The last thing Isabel Leon ’24 needed right now was the expense of a high-powered laptop equipped to support the level of work she’ll be doing in her engineering classes at Chapman’s Fowler School of Engineering.
Enter the assistance of Chapman University. Thanks to the university’s support, the first-year computer engineering major from Santa Ana and recipient of a Human Centered Engineering Scholarship was provided a new laptop.
“That was really helpful,” Leon says. “Getting a computer from the school is a huge help. If I had to replace the laptop I have with the one I need, that would have been most of my money gone.”
Helping Students Thrive
That’s just one of many examples of how Chapman is stepping in to help students obtain equipment and technology they need to thrive this fall. Digital tools, software, laptops and even gear for at-home maker spaces are among the materials available to students. At the new Fowler School of Engineering, the equipment provisions were all part of the specific plan to outfit classrooms and students. But because the university is starting the semester with remote instruction, the mailroom is extra busy these days as it ships that and more to student homes.
“We are pleased that we can provide this equipment and other services to our students so that they can continue with a quality educational experience during this period of remote instruction,” said Chapman Provost Glenn Pfeiffer.
Most recent among those efforts was an expansion of the Laptops-to-Go program supported by the Student Government Association (SGA). By unanimous vote, the SGA’s Executive Council approved a plan to put more loaner laptops into students’ hands.
“Right now our focus is on giving students throughout Chapman critical support during COVID-19,” said Philip Goodrich, SGA president. “We want to help as best we can.”
That spirit of generosity took off in April during Chapman’s annual Giving Day. More than 1,300 donors raised slightly more than $1.1 million for its students and families in economic crisis because of the pandemic. Additionally, the donations helped the university retool classroom technology that will be used for remote instruction as well as when the campus reopens with physical distancing protocols and a mix of in-person and remote instruction.
Tech, Labs and Cloud Software to Go
Help is on the way for students in Fowler School of Engineering, too. Based on their coursework, students will receive a variety of equipment, from circuit components and multimeters to microcontroller lab kits and 3D printers, all of which were planned as part of the outfitting of classes in the new school. The ship-to-home plan enables engineering students to stay on track, while awaiting the return to campus.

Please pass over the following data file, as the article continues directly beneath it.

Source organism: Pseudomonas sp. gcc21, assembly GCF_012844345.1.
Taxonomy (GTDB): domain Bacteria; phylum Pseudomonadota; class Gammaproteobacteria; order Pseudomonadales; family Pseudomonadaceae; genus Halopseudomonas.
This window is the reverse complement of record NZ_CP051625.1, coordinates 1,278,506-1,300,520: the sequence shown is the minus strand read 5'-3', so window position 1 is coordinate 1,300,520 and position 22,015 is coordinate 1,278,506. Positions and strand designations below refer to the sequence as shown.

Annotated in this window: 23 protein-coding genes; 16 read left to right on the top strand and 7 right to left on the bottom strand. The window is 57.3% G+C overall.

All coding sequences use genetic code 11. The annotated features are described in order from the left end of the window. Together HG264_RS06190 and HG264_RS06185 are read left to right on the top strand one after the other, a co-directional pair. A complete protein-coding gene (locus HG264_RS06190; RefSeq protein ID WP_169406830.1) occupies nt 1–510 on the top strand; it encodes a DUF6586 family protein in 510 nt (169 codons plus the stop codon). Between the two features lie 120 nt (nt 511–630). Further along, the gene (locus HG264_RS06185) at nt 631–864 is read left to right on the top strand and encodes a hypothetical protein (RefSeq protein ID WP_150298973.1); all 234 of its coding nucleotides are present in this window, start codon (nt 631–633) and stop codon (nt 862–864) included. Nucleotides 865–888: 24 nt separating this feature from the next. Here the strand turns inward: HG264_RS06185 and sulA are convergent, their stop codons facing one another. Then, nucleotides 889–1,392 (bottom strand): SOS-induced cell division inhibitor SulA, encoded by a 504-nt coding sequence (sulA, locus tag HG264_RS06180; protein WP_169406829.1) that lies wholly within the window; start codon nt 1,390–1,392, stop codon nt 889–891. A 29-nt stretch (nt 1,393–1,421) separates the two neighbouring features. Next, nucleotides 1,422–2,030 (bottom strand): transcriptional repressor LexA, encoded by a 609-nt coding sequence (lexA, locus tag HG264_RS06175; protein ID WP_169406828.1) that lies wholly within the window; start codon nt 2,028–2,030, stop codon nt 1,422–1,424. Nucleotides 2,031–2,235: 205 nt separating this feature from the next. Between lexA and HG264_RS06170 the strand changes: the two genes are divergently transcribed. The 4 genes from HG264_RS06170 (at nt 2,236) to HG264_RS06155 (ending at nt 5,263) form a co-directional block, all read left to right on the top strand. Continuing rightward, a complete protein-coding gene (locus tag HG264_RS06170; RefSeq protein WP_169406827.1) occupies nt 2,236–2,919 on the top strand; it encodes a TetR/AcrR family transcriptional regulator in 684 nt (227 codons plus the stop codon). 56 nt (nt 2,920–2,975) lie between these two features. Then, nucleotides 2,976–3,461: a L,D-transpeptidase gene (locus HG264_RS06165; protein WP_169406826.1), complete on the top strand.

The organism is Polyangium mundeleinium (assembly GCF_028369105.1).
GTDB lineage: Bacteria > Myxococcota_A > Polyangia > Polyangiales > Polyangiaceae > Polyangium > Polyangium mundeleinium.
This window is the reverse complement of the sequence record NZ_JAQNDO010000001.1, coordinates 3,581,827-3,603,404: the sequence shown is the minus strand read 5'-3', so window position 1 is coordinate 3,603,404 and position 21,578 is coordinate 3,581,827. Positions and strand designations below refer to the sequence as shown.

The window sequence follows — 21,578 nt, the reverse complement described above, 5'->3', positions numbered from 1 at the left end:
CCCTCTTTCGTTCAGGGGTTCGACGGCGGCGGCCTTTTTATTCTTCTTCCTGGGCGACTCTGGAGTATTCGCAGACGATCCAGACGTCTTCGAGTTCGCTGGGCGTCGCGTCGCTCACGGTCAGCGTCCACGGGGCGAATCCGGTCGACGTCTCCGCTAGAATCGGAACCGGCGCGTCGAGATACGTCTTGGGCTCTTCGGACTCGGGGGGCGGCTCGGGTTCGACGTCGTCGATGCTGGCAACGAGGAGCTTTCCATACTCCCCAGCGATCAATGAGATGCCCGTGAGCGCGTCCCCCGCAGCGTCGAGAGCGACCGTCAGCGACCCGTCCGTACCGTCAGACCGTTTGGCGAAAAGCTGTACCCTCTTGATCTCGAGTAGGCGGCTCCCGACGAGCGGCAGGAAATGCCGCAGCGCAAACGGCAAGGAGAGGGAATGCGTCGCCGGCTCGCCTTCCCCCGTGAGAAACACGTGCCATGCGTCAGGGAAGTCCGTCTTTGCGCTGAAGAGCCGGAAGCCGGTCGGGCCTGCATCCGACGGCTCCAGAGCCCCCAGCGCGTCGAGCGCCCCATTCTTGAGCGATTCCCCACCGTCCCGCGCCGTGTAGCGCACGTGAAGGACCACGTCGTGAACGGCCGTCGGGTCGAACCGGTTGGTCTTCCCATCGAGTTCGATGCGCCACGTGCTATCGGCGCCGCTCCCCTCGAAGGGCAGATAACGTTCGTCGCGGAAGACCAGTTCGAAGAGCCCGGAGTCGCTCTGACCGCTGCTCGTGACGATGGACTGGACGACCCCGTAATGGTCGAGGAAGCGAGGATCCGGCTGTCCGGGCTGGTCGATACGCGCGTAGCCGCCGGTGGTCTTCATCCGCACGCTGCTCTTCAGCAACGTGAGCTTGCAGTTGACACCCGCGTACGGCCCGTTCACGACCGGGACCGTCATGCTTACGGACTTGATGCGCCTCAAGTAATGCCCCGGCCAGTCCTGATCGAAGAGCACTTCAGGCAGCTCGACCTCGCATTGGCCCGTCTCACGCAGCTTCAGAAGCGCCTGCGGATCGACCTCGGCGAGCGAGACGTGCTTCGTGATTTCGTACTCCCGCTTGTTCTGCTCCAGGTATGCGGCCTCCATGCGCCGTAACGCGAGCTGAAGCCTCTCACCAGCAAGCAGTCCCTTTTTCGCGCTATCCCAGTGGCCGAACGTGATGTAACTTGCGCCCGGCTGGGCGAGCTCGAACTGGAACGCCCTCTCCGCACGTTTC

Similarly, Animation and Visual Effects students at Dodge College of Film & Media Arts will enjoy cloud-based virtual workstations thanks to a collaboration Dodge piloted with Eclipse Tech during the safer-at-home orders issued in March. Students can quickly build their workstations and have the same 24/7 access to 3D animation and VFX software that’s offered in campus studios.
Film major Isy Barrett ’21 says the software helps keep her senior thesis on track.
“EclipseTech has been great for the heavy processes of my senior thesis film that I’m not able to do on my home computer, like compositing and rendering. I’ve found it much easier and faster than using a remote desktop connection, and it’s nice to have a personalized desktop that stays for every session. It’s a great tool available to students.”
Likewise the lab experience won’t be delayed for students who study microbiology at Schmid College of Science and Technology. Students soon will be shipped portable kits with supplies for a series of microbiology labs. Each student in Microbiology 317L will receive materials and supplies for completing four labs at home, including a lab constructing and monitoring Winogradsky columns to observe the growth of different types of organisms.
Remote and Rigorous Learning Continues
SGA’s popular Laptops-to-Go program previously operated from campus-based kiosks, in collaboration with Information Systems and Technology. However, the PCs and Macs will now be issued through the Information Systems and Technology office. A variety of programs will be provided on each laptop, including Adobe Creative Cloud, according to Michelle Sypinero, director of Information Systems and Technology.
Such tech-to-go efforts are part of a comprehensive strategy to not let COVID-19 stop the university from delivering personalized, high-quality instruction as Chapman begins the semester with remote instruction, Pfeiffer says.
“We all look forward to the day when we can safely return to in-person instruction – and we are diligently planning for that eventuality,” Pfeiffer said. “Meanwhile, we are committed to providing instruction that is as rigorous and challenging as ever.”
To learn more about ways the university is supporting students and providing resources they need for a meaningful educational experience, visit the CU Safely Back Fund page.